Registered Number: 01568937

 

 

 

2019

£'000

 

2018

£'000

ASSETS

 

 

 

 

 

Non-current assets

 

 

 

 

 

Intangible assets

 

 

845

 

752

Property, plant and equipment

 

 

29,485

 

20,038

Deferred tax assets

 

 

1,400

 

1,073

 

 

31,730

 

21,863

Current assets

 

 

 

 

 

Inventories

 

 

36,799

 

39,642

Trade and other receivables

 

 

23,020

 

28,829

Current tax assets

 

 

455

 

29

Cash and bank balances

 

 

37,187

 

32,304

Assets classified as held for sale

 

 

697

 

1,598

 

 

98,158

 

102,402

Total assets

 

 

129,888

 

124,265

LIABILITIES

 

 

 

 

 

Current liabilities

 

 

 

 

 

Borrowings

 

 

(16,860)

 

(19,244)

Provisions

 

 

(261)

 

(58)

Trade and other payables

 

 

(11,331)

 

(15,298)

Current tax liabilities

 

 

(124)

 

(760)

Derivative financial instruments

 

 

(315)

 

(401)

Liabilities classified as held for sale

 

 

(14)

 

(20)

 

 

 

(28,905)

 

(35,781)

Net current assets

 

 

69,253

 

66,621

Non-current liabilities

 

 

 

 

 

Borrowings

 

 

(4,369)

 

(3,001)

Post-employment benefits

 

 

(7,788)

 

(3,457)

Deferred tax liabilities

 

 

(1,719)

 

(401)

 

 

 

(13,876)

 

(6,859)

Total liabilities

 

 

(42,781)

 

(42,640)

Net assets

 

 

87,107

 

81,625

 

 

 

 

 

 

EQUITY

 

 

 

 

 

Share capital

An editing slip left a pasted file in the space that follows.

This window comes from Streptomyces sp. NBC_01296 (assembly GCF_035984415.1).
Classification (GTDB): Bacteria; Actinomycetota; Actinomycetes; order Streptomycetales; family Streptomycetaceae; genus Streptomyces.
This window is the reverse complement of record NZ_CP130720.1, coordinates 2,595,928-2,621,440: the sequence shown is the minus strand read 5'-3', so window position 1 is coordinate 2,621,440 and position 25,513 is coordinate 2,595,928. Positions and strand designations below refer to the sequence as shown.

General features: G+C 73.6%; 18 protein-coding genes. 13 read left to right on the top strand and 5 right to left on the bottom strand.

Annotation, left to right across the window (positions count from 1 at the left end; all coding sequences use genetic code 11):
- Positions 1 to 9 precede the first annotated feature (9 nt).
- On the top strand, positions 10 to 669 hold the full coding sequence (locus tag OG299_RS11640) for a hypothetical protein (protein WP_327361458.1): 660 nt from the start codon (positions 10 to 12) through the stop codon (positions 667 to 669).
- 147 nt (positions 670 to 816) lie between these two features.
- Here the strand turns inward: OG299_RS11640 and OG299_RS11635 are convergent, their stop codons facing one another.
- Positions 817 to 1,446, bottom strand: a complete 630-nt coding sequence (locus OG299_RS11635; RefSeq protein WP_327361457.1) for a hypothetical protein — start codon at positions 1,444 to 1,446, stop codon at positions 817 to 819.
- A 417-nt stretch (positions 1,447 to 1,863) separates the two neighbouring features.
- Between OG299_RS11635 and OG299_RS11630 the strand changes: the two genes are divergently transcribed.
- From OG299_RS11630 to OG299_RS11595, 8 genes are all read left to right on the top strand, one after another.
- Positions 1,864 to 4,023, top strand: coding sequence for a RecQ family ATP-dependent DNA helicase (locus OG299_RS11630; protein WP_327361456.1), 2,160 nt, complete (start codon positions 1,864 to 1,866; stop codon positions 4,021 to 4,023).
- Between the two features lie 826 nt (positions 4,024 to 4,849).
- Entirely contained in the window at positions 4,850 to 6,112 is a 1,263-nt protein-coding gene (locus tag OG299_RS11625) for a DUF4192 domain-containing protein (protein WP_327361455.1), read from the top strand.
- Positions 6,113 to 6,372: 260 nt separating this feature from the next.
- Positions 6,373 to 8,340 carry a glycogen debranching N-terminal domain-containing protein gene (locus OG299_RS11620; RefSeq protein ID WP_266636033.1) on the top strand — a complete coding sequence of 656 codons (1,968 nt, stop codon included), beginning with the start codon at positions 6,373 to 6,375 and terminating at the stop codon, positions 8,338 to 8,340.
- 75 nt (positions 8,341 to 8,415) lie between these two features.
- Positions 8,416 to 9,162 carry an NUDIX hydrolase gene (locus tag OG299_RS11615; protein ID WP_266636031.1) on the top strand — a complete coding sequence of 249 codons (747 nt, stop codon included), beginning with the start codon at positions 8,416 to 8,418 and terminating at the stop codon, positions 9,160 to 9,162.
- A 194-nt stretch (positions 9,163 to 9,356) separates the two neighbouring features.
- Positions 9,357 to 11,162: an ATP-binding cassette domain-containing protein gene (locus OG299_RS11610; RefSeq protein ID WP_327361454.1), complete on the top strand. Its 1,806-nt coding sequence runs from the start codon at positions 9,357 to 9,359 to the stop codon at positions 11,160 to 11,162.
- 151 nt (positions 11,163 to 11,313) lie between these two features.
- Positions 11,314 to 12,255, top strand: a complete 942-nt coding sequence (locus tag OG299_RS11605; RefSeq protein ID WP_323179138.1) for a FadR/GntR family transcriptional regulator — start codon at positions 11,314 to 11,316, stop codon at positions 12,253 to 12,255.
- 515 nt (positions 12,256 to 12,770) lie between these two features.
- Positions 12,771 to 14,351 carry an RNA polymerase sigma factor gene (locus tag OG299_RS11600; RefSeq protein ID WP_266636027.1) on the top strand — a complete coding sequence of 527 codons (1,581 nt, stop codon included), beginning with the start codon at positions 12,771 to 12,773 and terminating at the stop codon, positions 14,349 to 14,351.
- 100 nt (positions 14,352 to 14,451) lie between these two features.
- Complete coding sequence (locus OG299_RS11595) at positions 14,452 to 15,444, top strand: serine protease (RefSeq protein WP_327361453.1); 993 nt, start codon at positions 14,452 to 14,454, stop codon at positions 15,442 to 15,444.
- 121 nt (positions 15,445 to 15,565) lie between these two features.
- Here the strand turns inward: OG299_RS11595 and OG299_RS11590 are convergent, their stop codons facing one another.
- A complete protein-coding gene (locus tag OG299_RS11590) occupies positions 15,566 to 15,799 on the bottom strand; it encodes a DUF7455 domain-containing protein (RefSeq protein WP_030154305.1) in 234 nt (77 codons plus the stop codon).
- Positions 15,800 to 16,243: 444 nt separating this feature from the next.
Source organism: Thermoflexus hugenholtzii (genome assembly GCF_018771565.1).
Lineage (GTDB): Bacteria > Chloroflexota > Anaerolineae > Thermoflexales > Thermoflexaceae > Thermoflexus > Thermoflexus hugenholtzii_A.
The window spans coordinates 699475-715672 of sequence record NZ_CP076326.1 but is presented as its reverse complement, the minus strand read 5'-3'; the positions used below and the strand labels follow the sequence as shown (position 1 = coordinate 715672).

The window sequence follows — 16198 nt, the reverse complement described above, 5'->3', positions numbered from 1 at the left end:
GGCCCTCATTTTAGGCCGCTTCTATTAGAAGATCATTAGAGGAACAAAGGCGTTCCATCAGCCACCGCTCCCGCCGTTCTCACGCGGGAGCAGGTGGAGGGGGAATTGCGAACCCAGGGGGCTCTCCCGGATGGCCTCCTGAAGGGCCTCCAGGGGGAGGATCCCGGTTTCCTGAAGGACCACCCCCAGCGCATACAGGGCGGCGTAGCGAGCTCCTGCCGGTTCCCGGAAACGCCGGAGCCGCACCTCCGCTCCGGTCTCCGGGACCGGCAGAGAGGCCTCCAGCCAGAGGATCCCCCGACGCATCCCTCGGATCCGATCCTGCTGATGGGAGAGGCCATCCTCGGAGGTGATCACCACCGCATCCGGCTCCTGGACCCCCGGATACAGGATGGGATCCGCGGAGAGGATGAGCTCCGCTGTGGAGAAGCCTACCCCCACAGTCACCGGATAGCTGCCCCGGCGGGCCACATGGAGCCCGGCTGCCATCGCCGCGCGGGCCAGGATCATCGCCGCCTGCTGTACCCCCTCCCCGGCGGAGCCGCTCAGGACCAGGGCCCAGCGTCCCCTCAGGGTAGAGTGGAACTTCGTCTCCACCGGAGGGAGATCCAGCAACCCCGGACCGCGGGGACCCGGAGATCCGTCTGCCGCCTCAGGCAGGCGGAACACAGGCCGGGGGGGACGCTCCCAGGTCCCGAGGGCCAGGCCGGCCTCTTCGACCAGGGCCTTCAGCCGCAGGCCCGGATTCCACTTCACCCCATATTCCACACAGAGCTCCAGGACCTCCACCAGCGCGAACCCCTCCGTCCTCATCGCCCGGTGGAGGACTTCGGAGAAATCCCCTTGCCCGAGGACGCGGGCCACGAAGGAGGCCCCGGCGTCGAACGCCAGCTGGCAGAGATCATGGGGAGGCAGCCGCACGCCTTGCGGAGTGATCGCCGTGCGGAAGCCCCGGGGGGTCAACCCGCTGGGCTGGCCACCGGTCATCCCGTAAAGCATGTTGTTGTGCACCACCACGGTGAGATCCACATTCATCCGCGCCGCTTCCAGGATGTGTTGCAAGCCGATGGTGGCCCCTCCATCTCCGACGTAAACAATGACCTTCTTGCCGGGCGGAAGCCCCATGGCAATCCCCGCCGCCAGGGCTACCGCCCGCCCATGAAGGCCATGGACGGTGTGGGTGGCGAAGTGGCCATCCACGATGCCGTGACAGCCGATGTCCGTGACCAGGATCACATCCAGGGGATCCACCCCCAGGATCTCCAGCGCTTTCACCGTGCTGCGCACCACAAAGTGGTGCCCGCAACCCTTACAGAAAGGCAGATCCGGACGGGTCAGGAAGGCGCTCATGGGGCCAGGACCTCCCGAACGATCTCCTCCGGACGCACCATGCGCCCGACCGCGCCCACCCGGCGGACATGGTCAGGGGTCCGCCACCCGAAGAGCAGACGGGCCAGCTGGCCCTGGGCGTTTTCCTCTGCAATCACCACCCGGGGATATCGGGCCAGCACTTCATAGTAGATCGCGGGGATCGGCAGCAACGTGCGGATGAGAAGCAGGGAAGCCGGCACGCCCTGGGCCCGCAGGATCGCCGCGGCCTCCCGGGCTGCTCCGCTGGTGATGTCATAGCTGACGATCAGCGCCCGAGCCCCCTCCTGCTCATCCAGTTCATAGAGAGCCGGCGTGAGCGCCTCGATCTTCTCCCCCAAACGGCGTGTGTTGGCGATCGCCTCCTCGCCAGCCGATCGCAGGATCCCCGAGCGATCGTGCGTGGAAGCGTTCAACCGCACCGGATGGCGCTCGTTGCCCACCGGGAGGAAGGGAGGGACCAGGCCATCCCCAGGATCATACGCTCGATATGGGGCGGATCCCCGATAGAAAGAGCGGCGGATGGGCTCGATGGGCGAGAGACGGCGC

1,203

 

1,189

Share premium account

 

 

23,484

 

23,484

Own shares in share trusts

 

 

(15)

 

(34)

Hedging reserve

 

 

127

 

50

Foreign exchange reserve

 

 

5,566

 

3,515

Retained earnings

 

 

56,742

 

53,421

Total equity attributable to owners of the Parent Company

 

 

87,107

 

81,625

 

 

Notes 1-12 form part of this full year results statement.

 

 

Group Statement of Cash Flows

for the year ended 30 September 2019

 

Notes

 

2019

£'000

 

2018

£'000

Cash flow from operating activities

 

 

 

 

 

Profit before taxation including discontinued activities

 

 

11,477

 

14,555

Adjusted for:

 

 

 

 

 

Depreciation of property, plant and equipment

 

 

1,559

 

1,519

Amortisation of intangible assets

 

 

90

 

124

Profit on disposal of intangible assets

 

 

-

 

(2)

Impairment of discontinued operations

9

 

825

 

-

Gain on disposal of subsidiary

9

 

-

 

(2,382)

Net finance costs

 

 

199

 

610

Share-based payments

 

 

637

 

1,040

Increase in fair value of derivatives

 

 

7

 

638

Increase in post-employment benefit obligations

 

 

101